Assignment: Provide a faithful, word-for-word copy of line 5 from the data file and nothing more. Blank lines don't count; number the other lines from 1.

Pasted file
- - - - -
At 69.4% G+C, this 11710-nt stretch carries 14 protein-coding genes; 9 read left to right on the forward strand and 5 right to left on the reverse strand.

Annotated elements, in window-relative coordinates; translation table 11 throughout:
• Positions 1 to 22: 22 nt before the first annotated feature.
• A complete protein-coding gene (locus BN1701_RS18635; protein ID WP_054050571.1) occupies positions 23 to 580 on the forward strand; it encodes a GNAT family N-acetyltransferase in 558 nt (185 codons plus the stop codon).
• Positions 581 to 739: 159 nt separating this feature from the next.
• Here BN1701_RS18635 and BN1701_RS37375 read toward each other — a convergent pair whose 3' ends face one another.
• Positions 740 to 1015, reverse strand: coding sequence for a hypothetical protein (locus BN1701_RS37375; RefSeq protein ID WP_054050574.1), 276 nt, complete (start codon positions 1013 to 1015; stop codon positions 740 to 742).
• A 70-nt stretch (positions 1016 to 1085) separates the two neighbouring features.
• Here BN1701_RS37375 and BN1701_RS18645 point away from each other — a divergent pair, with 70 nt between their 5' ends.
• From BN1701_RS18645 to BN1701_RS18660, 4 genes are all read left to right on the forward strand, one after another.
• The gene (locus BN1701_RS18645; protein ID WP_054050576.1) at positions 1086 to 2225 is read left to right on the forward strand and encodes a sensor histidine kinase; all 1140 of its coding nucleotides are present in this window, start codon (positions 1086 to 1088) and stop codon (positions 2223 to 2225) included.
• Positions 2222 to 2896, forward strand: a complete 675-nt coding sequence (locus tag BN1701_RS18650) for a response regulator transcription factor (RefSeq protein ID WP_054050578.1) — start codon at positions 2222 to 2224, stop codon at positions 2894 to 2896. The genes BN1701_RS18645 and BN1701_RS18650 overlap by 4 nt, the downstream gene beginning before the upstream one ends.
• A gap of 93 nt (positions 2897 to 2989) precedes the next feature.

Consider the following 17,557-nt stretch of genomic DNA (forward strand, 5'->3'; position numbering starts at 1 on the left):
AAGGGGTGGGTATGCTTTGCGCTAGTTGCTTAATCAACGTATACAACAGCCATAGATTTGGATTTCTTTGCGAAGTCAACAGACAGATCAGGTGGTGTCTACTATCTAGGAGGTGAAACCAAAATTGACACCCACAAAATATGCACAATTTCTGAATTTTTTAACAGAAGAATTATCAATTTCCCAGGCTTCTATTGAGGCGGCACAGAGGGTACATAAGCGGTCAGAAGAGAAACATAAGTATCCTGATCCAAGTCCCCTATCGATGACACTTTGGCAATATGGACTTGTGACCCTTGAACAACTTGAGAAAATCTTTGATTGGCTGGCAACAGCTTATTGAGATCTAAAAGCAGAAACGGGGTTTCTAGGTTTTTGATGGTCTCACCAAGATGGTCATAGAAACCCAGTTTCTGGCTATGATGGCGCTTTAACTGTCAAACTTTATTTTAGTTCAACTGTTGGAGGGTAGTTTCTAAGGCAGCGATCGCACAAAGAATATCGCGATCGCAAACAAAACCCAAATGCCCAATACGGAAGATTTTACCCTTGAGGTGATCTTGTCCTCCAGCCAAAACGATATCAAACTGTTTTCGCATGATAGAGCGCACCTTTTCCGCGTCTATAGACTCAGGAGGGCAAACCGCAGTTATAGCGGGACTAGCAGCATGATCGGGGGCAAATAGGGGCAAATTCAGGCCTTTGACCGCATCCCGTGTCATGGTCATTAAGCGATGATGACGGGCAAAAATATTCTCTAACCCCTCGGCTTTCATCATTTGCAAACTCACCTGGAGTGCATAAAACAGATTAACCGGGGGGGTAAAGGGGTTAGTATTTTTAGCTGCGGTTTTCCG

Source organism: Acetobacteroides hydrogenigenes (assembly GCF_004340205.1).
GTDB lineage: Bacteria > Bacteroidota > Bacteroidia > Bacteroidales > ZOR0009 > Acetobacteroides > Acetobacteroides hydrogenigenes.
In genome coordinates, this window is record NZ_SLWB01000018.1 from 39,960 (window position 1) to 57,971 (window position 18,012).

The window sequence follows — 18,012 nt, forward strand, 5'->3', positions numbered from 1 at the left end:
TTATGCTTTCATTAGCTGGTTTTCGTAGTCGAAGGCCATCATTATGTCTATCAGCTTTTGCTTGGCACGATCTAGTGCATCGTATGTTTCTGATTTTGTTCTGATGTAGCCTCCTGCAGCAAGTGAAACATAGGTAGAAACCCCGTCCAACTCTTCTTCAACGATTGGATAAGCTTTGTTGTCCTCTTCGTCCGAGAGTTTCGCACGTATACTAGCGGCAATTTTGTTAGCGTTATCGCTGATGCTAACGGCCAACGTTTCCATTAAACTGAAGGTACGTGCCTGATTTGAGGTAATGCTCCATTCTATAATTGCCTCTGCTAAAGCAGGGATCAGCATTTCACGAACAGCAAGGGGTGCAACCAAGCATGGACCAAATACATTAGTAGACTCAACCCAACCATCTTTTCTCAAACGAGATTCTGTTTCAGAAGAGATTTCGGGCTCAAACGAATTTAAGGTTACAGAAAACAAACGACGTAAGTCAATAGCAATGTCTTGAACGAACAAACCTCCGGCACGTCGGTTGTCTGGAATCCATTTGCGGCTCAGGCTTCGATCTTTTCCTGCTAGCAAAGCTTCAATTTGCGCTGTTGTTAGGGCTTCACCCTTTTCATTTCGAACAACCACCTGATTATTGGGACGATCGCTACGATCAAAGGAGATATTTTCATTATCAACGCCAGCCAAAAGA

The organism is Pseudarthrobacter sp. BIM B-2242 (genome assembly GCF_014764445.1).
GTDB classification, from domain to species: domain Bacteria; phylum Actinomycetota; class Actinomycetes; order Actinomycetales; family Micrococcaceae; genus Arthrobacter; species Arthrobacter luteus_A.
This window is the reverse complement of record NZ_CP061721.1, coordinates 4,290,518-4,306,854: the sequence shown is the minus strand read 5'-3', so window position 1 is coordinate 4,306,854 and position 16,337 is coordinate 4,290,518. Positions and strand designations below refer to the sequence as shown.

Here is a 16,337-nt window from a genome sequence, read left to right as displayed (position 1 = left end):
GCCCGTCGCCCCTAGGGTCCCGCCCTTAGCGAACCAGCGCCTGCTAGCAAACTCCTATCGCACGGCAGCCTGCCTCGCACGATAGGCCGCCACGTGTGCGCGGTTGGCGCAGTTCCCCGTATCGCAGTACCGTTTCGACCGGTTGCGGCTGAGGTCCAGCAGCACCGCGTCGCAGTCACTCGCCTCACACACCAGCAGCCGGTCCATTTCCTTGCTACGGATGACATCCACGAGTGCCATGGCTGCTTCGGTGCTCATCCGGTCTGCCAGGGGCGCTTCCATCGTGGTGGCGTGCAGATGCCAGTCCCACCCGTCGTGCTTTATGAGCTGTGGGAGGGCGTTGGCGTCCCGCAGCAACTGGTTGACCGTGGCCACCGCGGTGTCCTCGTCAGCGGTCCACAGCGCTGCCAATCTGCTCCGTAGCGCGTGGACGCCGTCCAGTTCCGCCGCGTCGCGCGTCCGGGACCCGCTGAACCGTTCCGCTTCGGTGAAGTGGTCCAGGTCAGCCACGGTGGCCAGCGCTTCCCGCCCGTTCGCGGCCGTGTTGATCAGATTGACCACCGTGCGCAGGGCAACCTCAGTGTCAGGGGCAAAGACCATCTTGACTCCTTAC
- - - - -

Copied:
• Positions 581 to 739: 159 nt separating this feature from the next.